Wendy Uys is retiring as the general manager of the Pretoria Sungardens Hospice. Picture: Thobile Mathonsi/ African News Agency (ANA)
Wendy Uys is retiring as the general manager of the Pretoria Sungardens Hospice. Picture: Thobile Mathonsi/ African News Agency (ANA)

Stalwart steps down after years in service to Pretoria’s Sungardens Hospice

By Chelsea Ntuli Time of article published Sep 25, 2020

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IT started as a job to cure loneliness, but for the next 28 years it became her passion.

Now, Wendy Uys is retiring as the general manager of the Pretoria Sungardens Hospice, an organisation she started serving in the early 1990s, soon after her move to Pretoria and the death of her first husband.

She had come to the city from Richards Bay, KwaZulu-Natal, with three children and started at the hospice as a volunteer after hearing the founder speak on TV and ask for help.

“My husband had died and I hated weekends because the kids’ social life was better than mine, and I was lonely,” she said.

Her first job was to write thank-you letters to donors, said Uys.

The hospice, founded by Shelagh Lahoud, offers specialised palliative care for people in the Pretoria area who are living with progressive and life-threatening illness, and as a non-profit organisation relies on donations for much of its work.

As time went on, she was asked to take up the role of administrator, and other positions followed as the organisation grew, until she became the general manager, a position she held for 15 years.

She described a highlight as receiving an R8 million bequest from a friend of her husband’s towards the work of the hospice.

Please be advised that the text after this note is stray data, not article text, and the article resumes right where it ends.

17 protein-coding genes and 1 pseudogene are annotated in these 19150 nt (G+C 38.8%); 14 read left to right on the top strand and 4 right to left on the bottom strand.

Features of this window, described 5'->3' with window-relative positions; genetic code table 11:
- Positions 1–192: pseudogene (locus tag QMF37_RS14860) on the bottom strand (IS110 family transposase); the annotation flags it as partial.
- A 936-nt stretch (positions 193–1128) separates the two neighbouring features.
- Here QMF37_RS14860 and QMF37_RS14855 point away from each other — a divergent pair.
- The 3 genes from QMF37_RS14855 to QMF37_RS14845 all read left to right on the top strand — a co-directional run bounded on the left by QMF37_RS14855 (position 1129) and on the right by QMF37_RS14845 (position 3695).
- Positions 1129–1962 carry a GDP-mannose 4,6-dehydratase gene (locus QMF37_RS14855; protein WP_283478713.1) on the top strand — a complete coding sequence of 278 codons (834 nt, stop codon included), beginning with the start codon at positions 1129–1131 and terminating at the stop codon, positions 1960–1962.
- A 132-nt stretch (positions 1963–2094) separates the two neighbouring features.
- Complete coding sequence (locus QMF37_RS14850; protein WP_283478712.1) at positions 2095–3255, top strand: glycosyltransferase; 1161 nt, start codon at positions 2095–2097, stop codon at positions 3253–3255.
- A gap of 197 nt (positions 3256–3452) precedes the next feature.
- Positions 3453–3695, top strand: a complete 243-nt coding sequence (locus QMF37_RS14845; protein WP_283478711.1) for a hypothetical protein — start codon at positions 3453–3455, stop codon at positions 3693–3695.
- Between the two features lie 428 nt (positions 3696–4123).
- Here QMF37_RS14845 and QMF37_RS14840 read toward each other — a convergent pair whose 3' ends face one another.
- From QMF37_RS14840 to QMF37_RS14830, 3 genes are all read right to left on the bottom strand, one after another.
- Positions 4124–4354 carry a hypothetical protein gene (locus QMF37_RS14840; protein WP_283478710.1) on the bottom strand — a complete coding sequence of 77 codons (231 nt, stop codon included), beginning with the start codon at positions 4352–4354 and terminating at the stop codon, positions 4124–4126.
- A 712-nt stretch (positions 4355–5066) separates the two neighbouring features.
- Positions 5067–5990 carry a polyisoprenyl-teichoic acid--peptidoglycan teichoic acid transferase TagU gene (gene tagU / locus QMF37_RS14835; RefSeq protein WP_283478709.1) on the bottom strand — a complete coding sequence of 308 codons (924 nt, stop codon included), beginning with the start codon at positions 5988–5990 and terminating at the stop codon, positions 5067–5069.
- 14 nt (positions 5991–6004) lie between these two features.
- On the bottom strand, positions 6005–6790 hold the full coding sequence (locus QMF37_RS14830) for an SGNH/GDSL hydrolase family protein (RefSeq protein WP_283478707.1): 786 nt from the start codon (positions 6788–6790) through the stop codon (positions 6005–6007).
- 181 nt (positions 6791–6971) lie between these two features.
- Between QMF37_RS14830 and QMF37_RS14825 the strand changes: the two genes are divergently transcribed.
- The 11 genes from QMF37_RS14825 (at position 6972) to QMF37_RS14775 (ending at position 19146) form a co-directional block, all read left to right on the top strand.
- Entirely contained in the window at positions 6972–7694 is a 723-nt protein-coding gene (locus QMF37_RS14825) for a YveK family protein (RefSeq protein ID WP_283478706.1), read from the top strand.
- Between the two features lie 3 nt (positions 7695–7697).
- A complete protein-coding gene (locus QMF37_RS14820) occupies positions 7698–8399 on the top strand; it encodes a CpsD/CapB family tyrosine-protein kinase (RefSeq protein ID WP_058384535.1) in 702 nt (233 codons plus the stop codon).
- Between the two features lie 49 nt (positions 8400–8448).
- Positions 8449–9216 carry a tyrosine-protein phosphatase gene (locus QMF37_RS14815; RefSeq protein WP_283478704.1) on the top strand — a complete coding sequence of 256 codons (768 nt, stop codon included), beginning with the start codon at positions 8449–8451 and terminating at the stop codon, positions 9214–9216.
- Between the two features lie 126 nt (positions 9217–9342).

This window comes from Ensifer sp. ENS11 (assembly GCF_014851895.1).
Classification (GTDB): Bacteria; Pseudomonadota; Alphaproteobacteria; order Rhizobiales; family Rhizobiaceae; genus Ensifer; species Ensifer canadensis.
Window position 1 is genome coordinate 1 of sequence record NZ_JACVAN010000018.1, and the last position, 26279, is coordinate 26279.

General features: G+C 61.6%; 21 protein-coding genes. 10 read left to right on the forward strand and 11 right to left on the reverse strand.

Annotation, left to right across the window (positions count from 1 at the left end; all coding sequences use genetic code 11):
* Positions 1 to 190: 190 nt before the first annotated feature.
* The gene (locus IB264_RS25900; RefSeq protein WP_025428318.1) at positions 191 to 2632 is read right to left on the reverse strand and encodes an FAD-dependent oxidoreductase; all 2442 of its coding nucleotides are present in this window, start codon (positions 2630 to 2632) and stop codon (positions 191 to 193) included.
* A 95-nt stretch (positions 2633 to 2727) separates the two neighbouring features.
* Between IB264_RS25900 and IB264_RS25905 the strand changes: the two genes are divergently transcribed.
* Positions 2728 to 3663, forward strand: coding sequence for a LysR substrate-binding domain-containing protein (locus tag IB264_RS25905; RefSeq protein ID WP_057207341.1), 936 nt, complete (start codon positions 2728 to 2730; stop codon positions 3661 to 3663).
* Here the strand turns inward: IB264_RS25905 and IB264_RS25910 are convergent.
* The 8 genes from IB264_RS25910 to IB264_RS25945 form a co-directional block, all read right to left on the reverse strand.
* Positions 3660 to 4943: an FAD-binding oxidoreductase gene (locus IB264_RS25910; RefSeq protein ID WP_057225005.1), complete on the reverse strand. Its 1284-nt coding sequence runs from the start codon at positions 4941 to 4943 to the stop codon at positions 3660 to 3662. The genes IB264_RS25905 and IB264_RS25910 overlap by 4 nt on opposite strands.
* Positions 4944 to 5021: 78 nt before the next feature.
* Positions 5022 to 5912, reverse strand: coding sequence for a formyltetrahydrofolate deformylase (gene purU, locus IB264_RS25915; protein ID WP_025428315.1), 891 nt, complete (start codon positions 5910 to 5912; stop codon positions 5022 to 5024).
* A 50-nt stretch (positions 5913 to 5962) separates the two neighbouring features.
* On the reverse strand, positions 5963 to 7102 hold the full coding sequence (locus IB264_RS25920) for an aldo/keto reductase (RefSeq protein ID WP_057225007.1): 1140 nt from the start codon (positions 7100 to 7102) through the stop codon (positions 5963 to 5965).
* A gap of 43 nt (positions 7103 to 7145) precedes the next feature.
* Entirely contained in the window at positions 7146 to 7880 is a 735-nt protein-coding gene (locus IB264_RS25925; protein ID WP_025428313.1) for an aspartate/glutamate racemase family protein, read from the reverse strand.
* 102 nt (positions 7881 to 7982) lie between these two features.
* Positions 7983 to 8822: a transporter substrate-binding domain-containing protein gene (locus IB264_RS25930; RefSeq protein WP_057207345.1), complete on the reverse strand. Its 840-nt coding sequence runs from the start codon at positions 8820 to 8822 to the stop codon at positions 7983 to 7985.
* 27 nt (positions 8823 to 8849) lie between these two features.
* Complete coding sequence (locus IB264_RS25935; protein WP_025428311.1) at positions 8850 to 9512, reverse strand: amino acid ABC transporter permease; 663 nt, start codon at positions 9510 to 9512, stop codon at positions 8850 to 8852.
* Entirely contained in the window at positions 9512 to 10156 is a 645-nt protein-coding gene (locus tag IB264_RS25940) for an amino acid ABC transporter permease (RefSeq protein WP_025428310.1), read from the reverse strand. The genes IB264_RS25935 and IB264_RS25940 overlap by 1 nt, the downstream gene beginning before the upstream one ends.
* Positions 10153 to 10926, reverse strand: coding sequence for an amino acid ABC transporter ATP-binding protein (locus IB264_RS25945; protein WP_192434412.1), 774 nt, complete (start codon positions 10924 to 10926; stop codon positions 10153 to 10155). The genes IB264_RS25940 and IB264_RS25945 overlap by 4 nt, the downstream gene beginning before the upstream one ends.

“My husband’s friend was ill and used a wheelchair, and she used to ask him to come and help her with her computer and other technology stuff. She wasn’t even our patient, and to us that was ‘wow, that was huge’.”

Uys said it was time for some change at the hospice with new leadership, especially in terms of fund-raising. The hospice’s popular charity shop – divided into clothing, books and “white elephant” – generates about half its income. Other fund-raising activities include a monthly raffle and corporate sponsorships.

The hospice offers a programme of specialised home-based care to patients and their families dealing with terminal illness such as cancer, HIV/Aids, final stages of emphysema and motor neuron disease.

The hospice team is also involved in day-care programmes, bereavement counselling and training, and has a small in-patient ward at its premises in Twig Street, off Lynnwood Road.

For Uys, who remarried and has an extended family, it is time to relax and have more family time, but she said the hospice was her second home and she would always be available to help if needed.

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